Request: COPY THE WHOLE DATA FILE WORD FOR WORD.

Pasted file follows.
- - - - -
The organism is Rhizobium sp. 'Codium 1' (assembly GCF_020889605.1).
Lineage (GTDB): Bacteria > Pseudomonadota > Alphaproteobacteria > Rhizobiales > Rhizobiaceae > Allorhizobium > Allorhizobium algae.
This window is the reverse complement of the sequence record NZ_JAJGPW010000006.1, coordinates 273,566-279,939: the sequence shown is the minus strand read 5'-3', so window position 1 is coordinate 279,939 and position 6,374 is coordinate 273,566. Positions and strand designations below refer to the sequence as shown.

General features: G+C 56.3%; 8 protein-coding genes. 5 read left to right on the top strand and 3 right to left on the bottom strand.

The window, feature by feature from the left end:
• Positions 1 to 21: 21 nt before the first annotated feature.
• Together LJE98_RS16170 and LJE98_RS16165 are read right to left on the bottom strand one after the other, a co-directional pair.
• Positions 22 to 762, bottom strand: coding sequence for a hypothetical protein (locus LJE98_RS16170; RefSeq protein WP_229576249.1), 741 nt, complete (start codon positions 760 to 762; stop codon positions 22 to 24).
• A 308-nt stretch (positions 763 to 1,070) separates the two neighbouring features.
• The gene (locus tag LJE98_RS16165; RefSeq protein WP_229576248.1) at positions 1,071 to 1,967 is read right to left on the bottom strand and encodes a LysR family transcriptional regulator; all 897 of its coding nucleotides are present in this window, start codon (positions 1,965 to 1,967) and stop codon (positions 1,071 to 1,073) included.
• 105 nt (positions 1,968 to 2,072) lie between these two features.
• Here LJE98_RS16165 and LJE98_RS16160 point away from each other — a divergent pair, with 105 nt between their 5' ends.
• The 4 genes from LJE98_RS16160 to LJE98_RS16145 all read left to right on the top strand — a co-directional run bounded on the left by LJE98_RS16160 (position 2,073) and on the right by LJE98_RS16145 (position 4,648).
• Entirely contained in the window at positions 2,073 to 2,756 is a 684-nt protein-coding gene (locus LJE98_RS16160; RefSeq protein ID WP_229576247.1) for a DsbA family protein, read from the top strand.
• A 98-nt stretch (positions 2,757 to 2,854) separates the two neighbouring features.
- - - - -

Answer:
The organism is Rhizobium sp. 'Codium 1' (assembly GCF_020889605.1).
Lineage (GTDB): Bacteria > Pseudomonadota > Alphaproteobacteria > Rhizobiales > Rhizobiaceae > Allorhizobium > Allorhizobium algae.
This window is the reverse complement of the sequence record NZ_JAJGPW010000006.1, coordinates 273,566-279,939: the sequence shown is the minus strand read 5'-3', so window position 1 is coordinate 279,939 and position 6,374 is coordinate 273,566. Positions and strand designations below refer to the sequence as shown.

General features: G+C 56.3%; 8 protein-coding genes. 5 read left to right on the top strand and 3 right to left on the bottom strand.

The window, feature by feature from the left end:
• Positions 1 to 21: 21 nt before the first annotated feature.
• Together LJE98_RS16170 and LJE98_RS16165 are read right to left on the bottom strand one after the other, a co-directional pair.
• Positions 22 to 762, bottom strand: coding sequence for a hypothetical protein (locus LJE98_RS16170; RefSeq protein WP_229576249.1), 741 nt, complete (start codon positions 760 to 762; stop codon positions 22 to 24).
• A 308-nt stretch (positions 763 to 1,070) separates the two neighbouring features.
• The gene (locus tag LJE98_RS16165; RefSeq protein WP_229576248.1) at positions 1,071 to 1,967 is read right to left on the bottom strand and encodes a LysR family transcriptional regulator; all 897 of its coding nucleotides are present in this window, start codon (positions 1,965 to 1,967) and stop codon (positions 1,071 to 1,073) included.
• 105 nt (positions 1,968 to 2,072) lie between these two features.
• Here LJE98_RS16165 and LJE98_RS16160 point away from each other — a divergent pair, with 105 nt between their 5' ends.
• The 4 genes from LJE98_RS16160 to LJE98_RS16145 all read left to right on the top strand — a co-directional run bounded on the left by LJE98_RS16160 (position 2,073) and on the right by LJE98_RS16145 (position 4,648).
• Entirely contained in the window at positions 2,073 to 2,756 is a 684-nt protein-coding gene (locus LJE98_RS16160; RefSeq protein ID WP_229576247.1) for a DsbA family protein, read from the top strand.
• A 98-nt stretch (positions 2,757 to 2,854) separates the two neighbouring features.